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  16. Do we have to calculate
    consequences each time we act?
    • No; we can use “subordinate
    principles” from the fundamental
    principle (GHP) (8).
    • Base these on experience of which
    kinds of actions tend to promote
    more/less pleasure & pain (7-8).

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  17. Greatest Happiness Principle (GHP):
    acts are morally right to the degree
    they tend to produce happiness
    Use GHP to determine subordinate
    rules by asking about usual
    tendencies of kinds of actions
    -- e.g., lying is usually wrong (7)
    Act R/W? Act R/W? Act R/W?

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  18. Chpt IV: Argument for GHP
    (optional reading)
    1. Pleasure/happiness is the only thing desirable
    as an end goal of human action: the only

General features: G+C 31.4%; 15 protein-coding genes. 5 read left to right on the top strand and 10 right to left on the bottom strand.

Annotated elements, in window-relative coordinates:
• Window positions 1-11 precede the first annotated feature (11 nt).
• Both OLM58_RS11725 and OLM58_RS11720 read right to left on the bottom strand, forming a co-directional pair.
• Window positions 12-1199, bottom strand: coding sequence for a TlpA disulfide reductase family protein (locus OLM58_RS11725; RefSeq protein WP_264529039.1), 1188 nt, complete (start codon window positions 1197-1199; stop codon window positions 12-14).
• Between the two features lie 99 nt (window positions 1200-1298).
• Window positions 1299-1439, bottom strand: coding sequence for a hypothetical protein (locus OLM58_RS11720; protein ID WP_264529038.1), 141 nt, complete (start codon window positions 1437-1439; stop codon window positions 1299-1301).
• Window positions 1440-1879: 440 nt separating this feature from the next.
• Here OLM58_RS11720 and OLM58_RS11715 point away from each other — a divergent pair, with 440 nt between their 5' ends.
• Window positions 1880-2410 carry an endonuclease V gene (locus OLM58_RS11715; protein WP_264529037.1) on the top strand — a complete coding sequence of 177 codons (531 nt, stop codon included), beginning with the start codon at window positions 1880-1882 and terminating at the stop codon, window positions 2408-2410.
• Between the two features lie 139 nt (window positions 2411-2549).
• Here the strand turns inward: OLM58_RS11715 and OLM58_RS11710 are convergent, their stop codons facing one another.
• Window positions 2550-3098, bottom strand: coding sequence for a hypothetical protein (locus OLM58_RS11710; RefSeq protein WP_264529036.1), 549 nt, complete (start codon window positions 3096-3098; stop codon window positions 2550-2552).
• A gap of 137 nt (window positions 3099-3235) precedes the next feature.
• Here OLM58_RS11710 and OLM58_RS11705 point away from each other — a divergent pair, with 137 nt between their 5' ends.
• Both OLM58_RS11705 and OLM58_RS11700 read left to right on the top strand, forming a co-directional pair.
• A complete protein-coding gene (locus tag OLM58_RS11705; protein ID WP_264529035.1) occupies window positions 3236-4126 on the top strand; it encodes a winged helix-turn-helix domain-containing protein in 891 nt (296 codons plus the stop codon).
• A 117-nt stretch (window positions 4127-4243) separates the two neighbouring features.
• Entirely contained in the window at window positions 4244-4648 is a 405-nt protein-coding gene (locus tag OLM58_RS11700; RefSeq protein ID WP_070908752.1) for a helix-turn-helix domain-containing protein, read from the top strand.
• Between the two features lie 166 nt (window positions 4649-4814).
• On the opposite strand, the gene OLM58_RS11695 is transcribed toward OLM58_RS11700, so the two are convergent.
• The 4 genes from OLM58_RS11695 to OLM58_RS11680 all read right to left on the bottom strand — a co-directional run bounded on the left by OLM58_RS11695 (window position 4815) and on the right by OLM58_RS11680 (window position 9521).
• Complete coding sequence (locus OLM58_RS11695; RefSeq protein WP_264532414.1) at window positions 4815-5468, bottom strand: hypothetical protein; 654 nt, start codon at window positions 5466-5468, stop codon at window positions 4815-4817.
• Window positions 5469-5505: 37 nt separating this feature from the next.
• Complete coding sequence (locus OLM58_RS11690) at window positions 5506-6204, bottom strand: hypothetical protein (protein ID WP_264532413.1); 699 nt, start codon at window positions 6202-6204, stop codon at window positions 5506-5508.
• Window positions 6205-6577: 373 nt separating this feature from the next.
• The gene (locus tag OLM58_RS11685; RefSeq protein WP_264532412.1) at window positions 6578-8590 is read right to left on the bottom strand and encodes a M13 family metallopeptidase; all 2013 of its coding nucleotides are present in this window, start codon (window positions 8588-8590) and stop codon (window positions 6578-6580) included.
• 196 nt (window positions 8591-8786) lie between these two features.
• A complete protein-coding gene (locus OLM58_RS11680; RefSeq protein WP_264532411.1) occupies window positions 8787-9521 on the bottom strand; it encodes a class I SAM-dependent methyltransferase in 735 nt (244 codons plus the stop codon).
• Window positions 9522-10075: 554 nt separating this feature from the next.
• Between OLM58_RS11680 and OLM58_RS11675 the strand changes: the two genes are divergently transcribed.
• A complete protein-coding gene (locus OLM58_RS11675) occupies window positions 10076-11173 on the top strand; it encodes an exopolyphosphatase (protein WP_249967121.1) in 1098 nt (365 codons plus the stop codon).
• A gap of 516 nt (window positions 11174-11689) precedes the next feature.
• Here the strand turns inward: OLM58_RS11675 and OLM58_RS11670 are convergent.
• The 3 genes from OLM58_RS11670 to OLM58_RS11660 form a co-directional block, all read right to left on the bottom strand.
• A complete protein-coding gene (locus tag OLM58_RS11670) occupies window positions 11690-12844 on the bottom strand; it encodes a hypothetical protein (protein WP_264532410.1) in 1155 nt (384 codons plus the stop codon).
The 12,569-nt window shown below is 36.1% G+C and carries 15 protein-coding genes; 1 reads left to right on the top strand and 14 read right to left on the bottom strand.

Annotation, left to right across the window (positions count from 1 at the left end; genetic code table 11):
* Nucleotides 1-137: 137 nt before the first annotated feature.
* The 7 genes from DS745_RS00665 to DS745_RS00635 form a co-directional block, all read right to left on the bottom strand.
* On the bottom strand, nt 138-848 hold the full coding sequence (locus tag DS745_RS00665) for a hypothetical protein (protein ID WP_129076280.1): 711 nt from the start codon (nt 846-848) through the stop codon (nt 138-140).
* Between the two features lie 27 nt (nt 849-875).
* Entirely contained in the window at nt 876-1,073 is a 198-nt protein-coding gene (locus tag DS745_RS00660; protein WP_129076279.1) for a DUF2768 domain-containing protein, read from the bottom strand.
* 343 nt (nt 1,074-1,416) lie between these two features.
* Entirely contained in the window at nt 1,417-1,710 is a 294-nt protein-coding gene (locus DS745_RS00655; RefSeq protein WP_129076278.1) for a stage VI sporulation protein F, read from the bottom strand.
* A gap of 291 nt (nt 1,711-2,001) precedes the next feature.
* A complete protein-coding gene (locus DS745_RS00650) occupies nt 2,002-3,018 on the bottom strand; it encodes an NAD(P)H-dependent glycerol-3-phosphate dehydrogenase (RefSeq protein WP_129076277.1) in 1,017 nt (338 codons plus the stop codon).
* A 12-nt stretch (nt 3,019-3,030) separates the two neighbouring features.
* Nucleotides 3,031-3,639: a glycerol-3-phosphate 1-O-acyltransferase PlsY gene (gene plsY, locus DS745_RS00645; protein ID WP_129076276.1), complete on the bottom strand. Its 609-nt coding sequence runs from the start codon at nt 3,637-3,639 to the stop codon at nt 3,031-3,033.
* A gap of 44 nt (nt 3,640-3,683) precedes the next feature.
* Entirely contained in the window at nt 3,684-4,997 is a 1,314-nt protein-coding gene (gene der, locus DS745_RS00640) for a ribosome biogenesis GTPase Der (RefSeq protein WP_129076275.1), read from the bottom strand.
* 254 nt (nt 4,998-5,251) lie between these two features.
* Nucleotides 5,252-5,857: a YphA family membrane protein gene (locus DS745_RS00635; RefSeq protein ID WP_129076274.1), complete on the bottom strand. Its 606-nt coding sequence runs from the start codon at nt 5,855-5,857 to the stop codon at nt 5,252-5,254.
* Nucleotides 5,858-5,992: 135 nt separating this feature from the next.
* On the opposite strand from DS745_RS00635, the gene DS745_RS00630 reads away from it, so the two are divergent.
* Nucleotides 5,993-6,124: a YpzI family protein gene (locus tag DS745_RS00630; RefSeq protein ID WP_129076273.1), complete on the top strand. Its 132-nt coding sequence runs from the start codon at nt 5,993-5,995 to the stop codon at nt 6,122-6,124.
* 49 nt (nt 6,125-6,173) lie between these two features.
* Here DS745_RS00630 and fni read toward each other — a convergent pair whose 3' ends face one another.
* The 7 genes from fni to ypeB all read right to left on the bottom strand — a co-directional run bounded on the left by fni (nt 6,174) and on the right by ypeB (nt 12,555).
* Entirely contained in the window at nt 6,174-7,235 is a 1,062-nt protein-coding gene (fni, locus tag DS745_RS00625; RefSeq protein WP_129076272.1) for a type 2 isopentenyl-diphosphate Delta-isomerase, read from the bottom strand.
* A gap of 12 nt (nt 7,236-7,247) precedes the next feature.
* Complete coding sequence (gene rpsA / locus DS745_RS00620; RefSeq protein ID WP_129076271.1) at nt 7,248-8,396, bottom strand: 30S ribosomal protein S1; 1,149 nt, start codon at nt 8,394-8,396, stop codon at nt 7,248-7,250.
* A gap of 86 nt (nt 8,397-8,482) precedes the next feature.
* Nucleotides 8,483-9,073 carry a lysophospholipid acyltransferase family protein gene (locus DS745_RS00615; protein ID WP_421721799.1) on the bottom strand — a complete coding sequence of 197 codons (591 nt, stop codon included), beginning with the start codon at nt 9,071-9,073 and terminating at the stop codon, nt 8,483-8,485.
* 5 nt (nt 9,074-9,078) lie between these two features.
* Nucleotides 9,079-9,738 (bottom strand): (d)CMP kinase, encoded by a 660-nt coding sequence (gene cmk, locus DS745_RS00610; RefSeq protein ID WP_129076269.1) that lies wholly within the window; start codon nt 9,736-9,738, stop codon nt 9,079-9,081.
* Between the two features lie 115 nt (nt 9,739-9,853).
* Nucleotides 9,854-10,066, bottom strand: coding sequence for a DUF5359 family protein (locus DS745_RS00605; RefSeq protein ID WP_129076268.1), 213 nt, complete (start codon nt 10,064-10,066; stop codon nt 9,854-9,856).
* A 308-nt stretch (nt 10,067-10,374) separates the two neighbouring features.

intrinsically good thing
    2. We should use the only intrinsically good thing
    to decide which acts are morally right/wrong (p.
    5, 12)
    3. More of what is intrinsically good is better than
    less
    Therefore, we can judge which acts are morally
    right/wrong by how much happiness they produce
    for all involved

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  19. Chpt V: Utilitarianism & Justice
    Two questions addressed here:
    1. What differentiates justice from the rest
    of morality?
    2. Would utilitarianism
    allow people to act
    unjustly if that would
    promote more
    happiness overall?
    Example?

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  20. Survey of things considered
    just/unjust (14-15)
    Rights
    Violating legal right
    Violating moral right
    Violating what is deserved
    Breaking faith
    Being partial

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  21. What produces